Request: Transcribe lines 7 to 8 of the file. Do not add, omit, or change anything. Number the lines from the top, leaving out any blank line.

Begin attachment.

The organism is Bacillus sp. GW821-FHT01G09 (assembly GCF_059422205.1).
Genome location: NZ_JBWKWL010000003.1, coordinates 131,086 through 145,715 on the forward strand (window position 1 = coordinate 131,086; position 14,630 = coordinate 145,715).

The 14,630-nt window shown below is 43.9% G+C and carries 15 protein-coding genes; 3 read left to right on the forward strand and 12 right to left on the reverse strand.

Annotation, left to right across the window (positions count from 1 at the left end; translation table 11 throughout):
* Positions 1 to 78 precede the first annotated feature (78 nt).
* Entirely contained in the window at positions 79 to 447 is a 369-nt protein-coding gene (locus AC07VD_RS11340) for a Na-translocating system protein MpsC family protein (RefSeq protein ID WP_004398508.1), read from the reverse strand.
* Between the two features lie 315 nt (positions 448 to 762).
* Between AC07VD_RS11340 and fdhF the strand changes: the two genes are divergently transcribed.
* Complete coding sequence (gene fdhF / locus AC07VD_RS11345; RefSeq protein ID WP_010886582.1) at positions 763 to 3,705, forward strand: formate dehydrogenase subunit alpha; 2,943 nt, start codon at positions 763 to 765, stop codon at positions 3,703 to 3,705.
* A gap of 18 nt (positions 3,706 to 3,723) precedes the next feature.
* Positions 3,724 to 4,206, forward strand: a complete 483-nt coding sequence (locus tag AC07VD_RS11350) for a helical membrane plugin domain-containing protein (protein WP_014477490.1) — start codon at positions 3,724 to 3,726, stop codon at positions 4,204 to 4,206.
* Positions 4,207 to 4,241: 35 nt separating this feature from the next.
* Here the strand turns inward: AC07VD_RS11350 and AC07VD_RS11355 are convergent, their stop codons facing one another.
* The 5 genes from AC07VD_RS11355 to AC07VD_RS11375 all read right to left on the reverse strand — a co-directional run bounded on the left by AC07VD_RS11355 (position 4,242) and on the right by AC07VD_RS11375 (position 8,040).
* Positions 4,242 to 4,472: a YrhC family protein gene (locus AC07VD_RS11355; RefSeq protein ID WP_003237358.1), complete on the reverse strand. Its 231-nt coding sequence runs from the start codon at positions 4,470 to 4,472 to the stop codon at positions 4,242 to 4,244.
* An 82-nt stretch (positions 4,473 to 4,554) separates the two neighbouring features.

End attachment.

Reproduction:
* Between the two features lie 315 nt (positions 448 to 762).
* Between AC07VD_RS11340 and fdhF the strand changes: the two genes are divergently transcribed.